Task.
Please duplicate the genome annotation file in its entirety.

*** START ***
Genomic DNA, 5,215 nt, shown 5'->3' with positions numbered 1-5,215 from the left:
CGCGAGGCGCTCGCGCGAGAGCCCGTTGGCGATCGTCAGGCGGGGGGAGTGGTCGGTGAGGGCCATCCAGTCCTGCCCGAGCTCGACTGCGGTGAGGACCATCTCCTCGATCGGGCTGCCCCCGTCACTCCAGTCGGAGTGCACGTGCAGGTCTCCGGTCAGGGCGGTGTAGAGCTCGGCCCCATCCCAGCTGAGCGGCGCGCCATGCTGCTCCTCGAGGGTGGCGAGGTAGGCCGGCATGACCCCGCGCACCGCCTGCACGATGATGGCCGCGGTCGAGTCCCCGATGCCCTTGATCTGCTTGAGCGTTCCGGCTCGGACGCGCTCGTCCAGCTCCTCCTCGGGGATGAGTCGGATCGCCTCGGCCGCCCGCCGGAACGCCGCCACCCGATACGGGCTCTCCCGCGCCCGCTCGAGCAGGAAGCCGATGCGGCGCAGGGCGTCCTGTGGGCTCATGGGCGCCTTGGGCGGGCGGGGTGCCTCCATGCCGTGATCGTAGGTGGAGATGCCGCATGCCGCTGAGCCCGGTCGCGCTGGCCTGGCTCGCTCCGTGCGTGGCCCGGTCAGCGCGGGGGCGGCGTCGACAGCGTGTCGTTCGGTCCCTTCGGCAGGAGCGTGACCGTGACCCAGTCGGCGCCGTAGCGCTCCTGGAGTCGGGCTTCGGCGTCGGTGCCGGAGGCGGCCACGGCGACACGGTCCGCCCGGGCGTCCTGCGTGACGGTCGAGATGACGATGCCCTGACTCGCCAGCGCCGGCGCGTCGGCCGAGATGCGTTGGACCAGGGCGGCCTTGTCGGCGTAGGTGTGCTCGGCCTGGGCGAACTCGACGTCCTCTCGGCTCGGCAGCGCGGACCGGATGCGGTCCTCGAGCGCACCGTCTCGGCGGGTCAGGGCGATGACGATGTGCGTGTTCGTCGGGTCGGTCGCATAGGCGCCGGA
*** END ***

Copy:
Genomic DNA, 5,215 nt, shown 5'->3' with positions numbered 1-5,215 from the left:
CGCGAGGCGCTCGCGCGAGAGCCCGTTGGCGATCGTCAGGCGGGGGGAGTGGTCGGTGAGGGCCATCCAGTCCTGCCCGAGCTCGACTGCGGTGAGGACCATCTCCTCGATCGGGCTGCCCCCGTCACTCCAGTCGGAGTGCACGTGCAGGTCTCCGGTCAGGGCGGTGTAGAGCTCGGCCCCATCCCAGCTGAGCGGCGCGCCATGCTGCTCCTCGAGGGTGGCGAGGTAGGCCGGCATGACCCCGCGCACCGCCTGCACGATGATGGCCGCGGTCGAGTCCCCGATGCCCTTGATCTGCTTGAGCGTTCCGGCTCGGACGCGCTCGTCCAGCTCCTCCTCGGGGATGAGTCGGATCGCCTCGGCCGCCCGCCGGAACGCCGCCACCCGATACGGGCTCTCCCGCGCCCGCTCGAGCAGGAAGCCGATGCGGCGCAGGGCGTCCTGTGGGCTCATGGGCGCCTTGGGCGGGCGGGGTGCCTCCATGCCGTGATCGTAGGTGGAGATGCCGCATGCCGCTGAGCCCGGTCGCGCTGGCCTGGCTCGCTCCGTGCGTGGCCCGGTCAGCGCGGGGGCGGCGTCGACAGCGTGTCGTTCGGTCCCTTCGGCAGGAGCGTGACCGTGACCCAGTCGGCGCCGTAGCGCTCCTGGAGTCGGGCTTCGGCGTCGGTGCCGGAGGCGGCCACGGCGACACGGTCCGCCCGGGCGTCCTGCGTGACGGTCGAGATGACGATGCCCTGACTCGCCAGCGCCGGCGCGTCGGCCGAGATGCGTTGGACCAGGGCGGCCTTGTCGGCGTAGGTGTGCTCGGCCTGGGCGAACTCGACGTCCTCTCGGCTCGGCAGCGCGGACCGGATGCGGTCCTCGAGCGCACCGTCTCGGCGGGTCAGGGCGATGACGATGTGCGTGTTCGTCGGGTCGGTCGCATAGGCGCCGGA